Opening remarks: PASALA Conference co-chairs William Dewey, asst. prof. UI School of Art and Art History, and Vicki Rovine, curator of the Arts of Africa, Oceania and the Americas, UI Museum of Art
9:30-12:30 p.m. "Ancient Crosscurrents: The Archaeology of the Swahili Coast": Chapurukha Kusimba, Department of Anthropology, Field Museum of Natural History; Mark Horton, department of archaeology, University of Bristol; and Abdurahman M. Juma, department of archives, Museum and Antiquities, Zanzibar, Tanzania.

Art Building, Room E109
12:30-1:30 p.m. Lunch.
Screening of the film, "Visions and Dreams": Zachary Kingdon, Sainsbury Research Unit, Arts of Africa, Oceania and the Americas, University of East Anglia.

FRIDAY, MARCH 26, cont.

UI Museum of Art, Lasansky Gallery
1:30-4:30 p.m. "Symbols of Power and healing in Tanzania": Barara Thompson, doctoral candidate, Department of Art and Art History, UI; Nancy Nooter, independent scholar, National Museum, Washington D.C.; Polly Nooter Roberts, scholar affiliate, International Programs, UI; Allen Roberts, Department of Anthropology, UI.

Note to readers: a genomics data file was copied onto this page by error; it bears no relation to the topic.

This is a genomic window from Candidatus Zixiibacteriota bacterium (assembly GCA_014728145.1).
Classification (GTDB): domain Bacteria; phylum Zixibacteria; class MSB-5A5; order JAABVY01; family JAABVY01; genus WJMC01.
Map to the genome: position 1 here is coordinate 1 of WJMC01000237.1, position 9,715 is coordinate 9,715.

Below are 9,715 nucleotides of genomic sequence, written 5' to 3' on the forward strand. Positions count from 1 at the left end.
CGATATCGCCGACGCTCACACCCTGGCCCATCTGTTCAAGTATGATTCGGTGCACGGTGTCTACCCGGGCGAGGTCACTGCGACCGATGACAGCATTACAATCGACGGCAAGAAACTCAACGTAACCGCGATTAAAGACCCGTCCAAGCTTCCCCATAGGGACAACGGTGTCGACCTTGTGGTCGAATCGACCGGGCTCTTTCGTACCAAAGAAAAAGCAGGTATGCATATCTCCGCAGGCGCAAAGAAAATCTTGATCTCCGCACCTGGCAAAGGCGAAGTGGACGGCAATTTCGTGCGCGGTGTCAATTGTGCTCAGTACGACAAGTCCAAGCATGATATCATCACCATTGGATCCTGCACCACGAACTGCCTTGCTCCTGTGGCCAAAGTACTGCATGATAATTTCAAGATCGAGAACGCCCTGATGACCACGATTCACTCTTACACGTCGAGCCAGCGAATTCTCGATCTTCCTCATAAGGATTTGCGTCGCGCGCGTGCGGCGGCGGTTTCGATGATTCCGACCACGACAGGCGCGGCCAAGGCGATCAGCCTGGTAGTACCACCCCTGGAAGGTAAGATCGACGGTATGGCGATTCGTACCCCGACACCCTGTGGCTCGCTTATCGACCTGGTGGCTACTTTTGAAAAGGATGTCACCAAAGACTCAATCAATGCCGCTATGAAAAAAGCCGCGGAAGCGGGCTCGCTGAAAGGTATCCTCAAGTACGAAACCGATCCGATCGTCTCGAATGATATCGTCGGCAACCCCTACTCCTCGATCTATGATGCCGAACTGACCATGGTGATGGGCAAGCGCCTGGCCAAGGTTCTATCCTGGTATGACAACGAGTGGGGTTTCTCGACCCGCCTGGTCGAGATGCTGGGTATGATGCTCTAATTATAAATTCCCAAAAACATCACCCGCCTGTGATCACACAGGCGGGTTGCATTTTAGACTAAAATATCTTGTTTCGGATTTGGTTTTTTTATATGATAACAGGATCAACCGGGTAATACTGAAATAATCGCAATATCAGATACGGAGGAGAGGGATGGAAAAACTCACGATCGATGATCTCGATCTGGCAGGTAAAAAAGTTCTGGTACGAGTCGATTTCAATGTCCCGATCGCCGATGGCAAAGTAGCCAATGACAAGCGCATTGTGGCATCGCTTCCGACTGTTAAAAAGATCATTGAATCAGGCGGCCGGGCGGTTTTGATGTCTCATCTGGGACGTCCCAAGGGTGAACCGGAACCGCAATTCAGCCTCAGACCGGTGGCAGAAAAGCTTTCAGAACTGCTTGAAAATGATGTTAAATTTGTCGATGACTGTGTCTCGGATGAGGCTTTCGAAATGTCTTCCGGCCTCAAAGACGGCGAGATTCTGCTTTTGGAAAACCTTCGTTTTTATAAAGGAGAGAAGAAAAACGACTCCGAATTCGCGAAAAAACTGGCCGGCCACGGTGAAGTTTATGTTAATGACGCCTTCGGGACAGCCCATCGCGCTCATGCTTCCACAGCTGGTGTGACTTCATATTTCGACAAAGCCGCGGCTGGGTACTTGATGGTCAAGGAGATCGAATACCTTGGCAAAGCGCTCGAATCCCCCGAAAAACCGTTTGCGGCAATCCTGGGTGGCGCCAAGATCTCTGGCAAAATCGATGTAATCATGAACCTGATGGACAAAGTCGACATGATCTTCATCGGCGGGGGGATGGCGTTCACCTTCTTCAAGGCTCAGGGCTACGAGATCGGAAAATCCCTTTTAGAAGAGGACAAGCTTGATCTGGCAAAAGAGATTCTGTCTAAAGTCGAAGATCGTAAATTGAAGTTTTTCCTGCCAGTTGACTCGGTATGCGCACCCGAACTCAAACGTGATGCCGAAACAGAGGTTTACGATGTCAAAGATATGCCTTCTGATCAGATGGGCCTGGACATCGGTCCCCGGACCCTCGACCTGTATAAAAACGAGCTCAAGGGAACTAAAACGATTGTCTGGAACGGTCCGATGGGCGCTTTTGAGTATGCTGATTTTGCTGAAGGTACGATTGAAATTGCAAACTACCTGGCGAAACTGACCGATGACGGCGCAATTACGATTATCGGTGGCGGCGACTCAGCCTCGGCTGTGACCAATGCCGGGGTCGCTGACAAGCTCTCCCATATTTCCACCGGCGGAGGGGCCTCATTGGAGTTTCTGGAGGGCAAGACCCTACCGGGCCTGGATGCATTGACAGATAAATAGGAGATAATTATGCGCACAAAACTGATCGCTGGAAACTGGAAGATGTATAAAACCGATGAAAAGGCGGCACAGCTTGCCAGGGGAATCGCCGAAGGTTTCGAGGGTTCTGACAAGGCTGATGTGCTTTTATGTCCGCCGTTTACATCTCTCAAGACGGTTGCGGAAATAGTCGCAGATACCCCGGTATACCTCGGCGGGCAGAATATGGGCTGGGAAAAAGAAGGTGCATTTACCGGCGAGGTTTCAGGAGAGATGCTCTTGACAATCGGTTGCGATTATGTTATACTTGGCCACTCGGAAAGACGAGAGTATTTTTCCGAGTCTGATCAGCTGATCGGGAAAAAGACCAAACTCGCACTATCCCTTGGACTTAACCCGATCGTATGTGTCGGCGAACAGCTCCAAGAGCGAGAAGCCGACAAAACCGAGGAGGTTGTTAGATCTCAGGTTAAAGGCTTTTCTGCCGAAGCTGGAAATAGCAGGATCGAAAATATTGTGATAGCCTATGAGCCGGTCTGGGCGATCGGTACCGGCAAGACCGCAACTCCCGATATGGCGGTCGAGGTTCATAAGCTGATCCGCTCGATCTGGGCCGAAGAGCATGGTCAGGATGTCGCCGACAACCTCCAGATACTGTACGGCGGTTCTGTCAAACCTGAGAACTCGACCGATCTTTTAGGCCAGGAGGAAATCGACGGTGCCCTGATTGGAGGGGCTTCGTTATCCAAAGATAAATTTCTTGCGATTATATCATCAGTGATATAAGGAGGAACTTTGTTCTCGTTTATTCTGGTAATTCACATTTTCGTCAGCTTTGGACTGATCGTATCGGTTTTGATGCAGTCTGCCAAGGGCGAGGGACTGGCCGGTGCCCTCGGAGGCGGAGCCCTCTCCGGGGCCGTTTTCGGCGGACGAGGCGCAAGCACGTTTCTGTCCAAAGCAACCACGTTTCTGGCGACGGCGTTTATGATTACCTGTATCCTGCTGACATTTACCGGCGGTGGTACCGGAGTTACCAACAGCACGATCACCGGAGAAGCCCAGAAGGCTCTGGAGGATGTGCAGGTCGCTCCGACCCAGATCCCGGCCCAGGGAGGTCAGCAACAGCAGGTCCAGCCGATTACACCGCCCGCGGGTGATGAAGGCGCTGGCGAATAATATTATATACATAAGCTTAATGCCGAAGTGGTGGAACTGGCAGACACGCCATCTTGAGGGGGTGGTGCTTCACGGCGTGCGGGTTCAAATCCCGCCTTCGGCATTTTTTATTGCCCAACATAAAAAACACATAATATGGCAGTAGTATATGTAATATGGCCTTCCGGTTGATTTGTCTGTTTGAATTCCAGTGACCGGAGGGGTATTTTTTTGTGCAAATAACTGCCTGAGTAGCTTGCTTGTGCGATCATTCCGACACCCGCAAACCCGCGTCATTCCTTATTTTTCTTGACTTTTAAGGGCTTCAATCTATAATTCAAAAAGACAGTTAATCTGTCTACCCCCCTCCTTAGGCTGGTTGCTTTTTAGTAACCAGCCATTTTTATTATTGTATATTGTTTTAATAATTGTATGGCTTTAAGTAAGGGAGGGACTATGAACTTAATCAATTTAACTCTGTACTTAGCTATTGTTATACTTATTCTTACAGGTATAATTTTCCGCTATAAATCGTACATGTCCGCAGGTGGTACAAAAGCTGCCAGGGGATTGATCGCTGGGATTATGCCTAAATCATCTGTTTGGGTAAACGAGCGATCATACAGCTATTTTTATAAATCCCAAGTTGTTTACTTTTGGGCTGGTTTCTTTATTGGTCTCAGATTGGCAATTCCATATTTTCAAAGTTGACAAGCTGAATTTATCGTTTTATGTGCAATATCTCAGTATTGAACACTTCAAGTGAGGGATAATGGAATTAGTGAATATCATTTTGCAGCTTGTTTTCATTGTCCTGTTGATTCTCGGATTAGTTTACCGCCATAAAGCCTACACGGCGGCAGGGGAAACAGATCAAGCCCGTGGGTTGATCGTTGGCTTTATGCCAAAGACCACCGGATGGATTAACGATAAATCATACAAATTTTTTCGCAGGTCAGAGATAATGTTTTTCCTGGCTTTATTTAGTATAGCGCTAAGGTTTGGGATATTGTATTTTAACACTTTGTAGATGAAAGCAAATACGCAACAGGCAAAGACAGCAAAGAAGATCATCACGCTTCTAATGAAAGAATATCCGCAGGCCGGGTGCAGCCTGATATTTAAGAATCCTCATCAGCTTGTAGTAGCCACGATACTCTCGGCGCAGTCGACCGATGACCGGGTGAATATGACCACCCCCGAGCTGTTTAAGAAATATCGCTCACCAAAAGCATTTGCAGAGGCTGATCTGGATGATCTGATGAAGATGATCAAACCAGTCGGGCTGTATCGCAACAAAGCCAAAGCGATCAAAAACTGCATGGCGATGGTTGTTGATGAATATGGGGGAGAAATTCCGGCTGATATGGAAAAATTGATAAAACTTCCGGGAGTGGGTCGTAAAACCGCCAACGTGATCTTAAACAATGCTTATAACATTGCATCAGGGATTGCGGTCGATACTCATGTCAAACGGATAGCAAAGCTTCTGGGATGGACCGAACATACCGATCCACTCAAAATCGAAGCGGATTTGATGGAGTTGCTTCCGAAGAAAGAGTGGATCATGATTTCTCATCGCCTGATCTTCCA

UI Museum of Art
7:30 p.m. Public opening of "Kilengi: African Art from the Bareiss Collection."
--8:00 p.m.: Keynote address, Labelle Prussin, architect and research associate, National Museum of African Art.
--8:45 p.m.: African drum performance by Olabayo Olaniyi, UI graduate student in Art and Art History

SATURDAY, MARCH 27

UI Museum of Art, Lasansky Gallery
9-9:15 a.m. Opening remarks: Christopher Roy, UI professor of Art and Art History and curator of "Kilengi: African Art from the Bareiss Family Collection."
9:15 a.m.-1 p.m. "Performative Crosscurrents in the Swahili Coast": Eileen Moyer, doctoral candidate, Department of Anthropology, UI; Mark Livengood, doctoral candidate, University of California, Los Angeles; Kelly Askew, Department of Anthropology, Indiana University; Ron and Queenea Mulvihill, independent film-makers, Gris-Gris Films.

Art Building, Room E109
1-2 p.m. Lunch.
Screening of "Maangamizi the Ancient One"--Ron and Queenae Mulvihill.

UI Museum of Art, Lasansky Gallery
2-6 p.m. "Contemporary Crosscurrents"--Edward Alpers, Department of History, University of California, Los Angeles; Zachary Kingdon; Aimee Bessire, doctoral candidate, Harvard; Sidney Kasfir, Department of Art History, Emory University.

SUNDAY, MARCH 28

Art Building, Room E109
9 a.m. Seventh-annual Graduate Student Symposium on African Art